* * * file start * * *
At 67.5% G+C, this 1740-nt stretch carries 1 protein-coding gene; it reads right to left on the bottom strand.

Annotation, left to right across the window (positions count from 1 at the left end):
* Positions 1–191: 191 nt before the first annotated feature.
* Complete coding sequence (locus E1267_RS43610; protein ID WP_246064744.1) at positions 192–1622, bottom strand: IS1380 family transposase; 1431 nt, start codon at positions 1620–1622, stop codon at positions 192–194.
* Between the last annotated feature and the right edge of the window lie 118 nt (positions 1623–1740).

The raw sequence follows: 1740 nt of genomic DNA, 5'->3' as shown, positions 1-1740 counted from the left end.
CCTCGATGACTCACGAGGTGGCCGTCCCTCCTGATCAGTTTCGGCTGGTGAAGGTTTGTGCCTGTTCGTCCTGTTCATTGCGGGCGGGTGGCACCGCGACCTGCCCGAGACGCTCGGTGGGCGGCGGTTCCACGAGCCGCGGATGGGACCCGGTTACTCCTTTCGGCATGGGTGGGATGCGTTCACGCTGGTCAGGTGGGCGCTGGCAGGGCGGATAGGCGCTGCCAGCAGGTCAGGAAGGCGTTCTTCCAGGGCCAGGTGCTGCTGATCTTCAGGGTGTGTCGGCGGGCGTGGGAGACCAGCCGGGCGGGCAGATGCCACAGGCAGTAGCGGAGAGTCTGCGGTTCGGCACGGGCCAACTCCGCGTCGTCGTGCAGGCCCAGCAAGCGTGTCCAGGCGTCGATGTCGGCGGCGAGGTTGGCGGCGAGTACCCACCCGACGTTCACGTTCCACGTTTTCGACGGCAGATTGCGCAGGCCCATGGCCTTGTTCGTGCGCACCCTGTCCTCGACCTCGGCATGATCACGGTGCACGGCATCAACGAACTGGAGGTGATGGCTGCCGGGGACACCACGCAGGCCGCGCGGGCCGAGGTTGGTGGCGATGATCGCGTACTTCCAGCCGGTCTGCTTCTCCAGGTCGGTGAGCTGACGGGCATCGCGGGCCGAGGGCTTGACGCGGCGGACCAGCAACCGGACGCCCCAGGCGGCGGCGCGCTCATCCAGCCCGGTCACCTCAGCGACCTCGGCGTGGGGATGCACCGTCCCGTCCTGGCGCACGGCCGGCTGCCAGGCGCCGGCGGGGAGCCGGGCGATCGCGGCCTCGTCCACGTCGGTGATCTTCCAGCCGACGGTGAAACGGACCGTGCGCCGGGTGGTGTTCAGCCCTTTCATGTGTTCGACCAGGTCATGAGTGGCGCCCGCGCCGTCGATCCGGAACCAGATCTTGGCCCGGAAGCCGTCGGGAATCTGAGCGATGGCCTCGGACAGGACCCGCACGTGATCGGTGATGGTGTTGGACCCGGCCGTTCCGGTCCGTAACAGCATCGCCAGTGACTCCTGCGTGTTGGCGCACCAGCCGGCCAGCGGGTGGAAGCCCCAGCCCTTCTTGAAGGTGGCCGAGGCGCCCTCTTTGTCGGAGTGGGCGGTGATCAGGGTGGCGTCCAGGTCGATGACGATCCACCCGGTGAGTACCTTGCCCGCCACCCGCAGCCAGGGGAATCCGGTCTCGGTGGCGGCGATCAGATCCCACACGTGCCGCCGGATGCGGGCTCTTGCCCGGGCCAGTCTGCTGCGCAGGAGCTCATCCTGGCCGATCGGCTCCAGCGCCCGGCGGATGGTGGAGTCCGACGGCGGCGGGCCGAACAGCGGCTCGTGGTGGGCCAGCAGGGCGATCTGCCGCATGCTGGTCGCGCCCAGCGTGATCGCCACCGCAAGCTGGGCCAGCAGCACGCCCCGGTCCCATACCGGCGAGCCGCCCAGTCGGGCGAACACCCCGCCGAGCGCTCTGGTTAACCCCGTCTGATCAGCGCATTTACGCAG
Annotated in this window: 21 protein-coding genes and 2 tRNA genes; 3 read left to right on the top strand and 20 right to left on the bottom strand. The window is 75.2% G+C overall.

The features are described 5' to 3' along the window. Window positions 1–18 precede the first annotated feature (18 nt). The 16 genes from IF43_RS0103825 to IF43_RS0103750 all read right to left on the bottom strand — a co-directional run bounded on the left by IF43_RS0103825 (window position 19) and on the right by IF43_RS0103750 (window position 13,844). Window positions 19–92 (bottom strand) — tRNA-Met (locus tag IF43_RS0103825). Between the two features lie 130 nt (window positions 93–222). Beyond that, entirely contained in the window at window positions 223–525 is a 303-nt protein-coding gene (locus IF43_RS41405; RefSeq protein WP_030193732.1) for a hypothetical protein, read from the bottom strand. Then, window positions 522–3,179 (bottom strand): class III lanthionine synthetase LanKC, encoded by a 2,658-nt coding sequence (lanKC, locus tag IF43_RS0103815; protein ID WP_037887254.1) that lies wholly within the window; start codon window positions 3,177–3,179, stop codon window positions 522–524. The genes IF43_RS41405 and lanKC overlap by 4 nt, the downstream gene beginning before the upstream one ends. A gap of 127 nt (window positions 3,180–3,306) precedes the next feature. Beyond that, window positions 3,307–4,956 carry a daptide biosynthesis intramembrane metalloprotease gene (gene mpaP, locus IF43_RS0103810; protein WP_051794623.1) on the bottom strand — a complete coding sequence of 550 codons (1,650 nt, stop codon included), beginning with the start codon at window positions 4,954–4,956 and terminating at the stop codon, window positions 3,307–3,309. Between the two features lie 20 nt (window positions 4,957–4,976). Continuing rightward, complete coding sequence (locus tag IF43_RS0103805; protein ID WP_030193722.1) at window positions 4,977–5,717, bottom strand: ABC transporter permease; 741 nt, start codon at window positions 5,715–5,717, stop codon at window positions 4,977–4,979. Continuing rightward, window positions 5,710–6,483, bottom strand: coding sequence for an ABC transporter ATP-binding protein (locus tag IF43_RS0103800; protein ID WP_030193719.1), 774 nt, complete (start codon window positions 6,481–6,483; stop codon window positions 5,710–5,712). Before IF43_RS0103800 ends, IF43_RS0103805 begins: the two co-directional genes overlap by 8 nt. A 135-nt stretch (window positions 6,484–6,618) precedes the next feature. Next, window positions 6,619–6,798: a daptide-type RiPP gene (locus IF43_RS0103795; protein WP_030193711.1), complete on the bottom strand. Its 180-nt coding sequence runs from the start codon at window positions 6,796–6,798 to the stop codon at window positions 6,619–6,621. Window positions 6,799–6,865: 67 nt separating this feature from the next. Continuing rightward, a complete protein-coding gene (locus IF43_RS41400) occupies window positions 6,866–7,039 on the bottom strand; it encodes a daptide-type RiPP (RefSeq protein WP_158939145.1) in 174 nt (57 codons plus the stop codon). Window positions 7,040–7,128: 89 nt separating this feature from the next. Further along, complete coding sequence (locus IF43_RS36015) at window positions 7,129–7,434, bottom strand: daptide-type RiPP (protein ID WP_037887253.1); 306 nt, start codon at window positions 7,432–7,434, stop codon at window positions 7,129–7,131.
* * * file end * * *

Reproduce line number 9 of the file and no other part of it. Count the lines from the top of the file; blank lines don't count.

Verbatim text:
The features are described 5' to 3' along the window. Window positions 1–18 precede the first annotated feature (18 nt). The 16 genes from IF43_RS0103825 to IF43_RS0103750 all read right to left on the bottom strand — a co-directional run bounded on the left by IF43_RS0103825 (window position 19) and on the right by IF43_RS0103750 (window position 13,844). Window positions 19–92 (bottom strand) — tRNA-Met (locus tag IF43_RS0103825). Between the two features lie 130 nt (window positions 93–222). Beyond that, entirely contained in the window at window positions 223–525 is a 303-nt protein-coding gene (locus IF43_RS41405; RefSeq protein WP_030193732.1) for a hypothetical protein, read from the bottom strand. Then, window positions 522–3,179 (bottom strand): class III lanthionine synthetase LanKC, encoded by a 2,658-nt coding sequence (lanKC, locus tag IF43_RS0103815; protein ID WP_037887254.1) that lies wholly within the window; start codon window positions 3,177–3,179, stop codon window positions 522–524. The genes IF43_RS41405 and lanKC overlap by 4 nt, the downstream gene beginning before the upstream one ends. A gap of 127 nt (window positions 3,180–3,306) precedes the next feature. Beyond that, window positions 3,307–4,956 carry a daptide biosynthesis intramembrane metalloprotease gene (gene mpaP, locus IF43_RS0103810; protein WP_051794623.1) on the bottom strand — a complete coding sequence of 550 codons (1,650 nt, stop codon included), beginning with the start codon at window positions 4,954–4,956 and terminating at the stop codon, window positions 3,307–3,309. Between the two features lie 20 nt (window positions 4,957–4,976). Continuing rightward, complete coding sequence (locus tag IF43_RS0103805; protein ID WP_030193722.1) at window positions 4,977–5,717, bottom strand: ABC transporter permease; 741 nt, start codon at window positions 5,715–5,717, stop codon at window positions 4,977–4,979. Continuing rightward, window positions 5,710–6,483, bottom strand: coding sequence for an ABC transporter ATP-binding protein (locus tag IF43_RS0103800; protein ID WP_030193719.1), 774 nt, complete (start codon window positions 6,481–6,483; stop codon window positions 5,710–5,712). Before IF43_RS0103800 ends, IF43_RS0103805 begins: the two co-directional genes overlap by 8 nt. A 135-nt stretch (window positions 6,484–6,618) precedes the next feature. Next, window positions 6,619–6,798: a daptide-type RiPP gene (locus IF43_RS0103795; protein WP_030193711.1), complete on the bottom strand. Its 180-nt coding sequence runs from the start codon at window positions 6,796–6,798 to the stop codon at window positions 6,619–6,621. Window positions 6,799–6,865: 67 nt separating this feature from the next. Continuing rightward, a complete protein-coding gene (locus IF43_RS41400) occupies window positions 6,866–7,039 on the bottom strand; it encodes a daptide-type RiPP (RefSeq protein WP_158939145.1) in 174 nt (57 codons plus the stop codon). Window positions 7,040–7,128: 89 nt separating this feature from the next. Further along, complete coding sequence (locus IF43_RS36015) at window positions 7,129–7,434, bottom strand: daptide-type RiPP (protein ID WP_037887253.1); 306 nt, start codon at window positions 7,432–7,434, stop codon at window positions 7,129–7,131.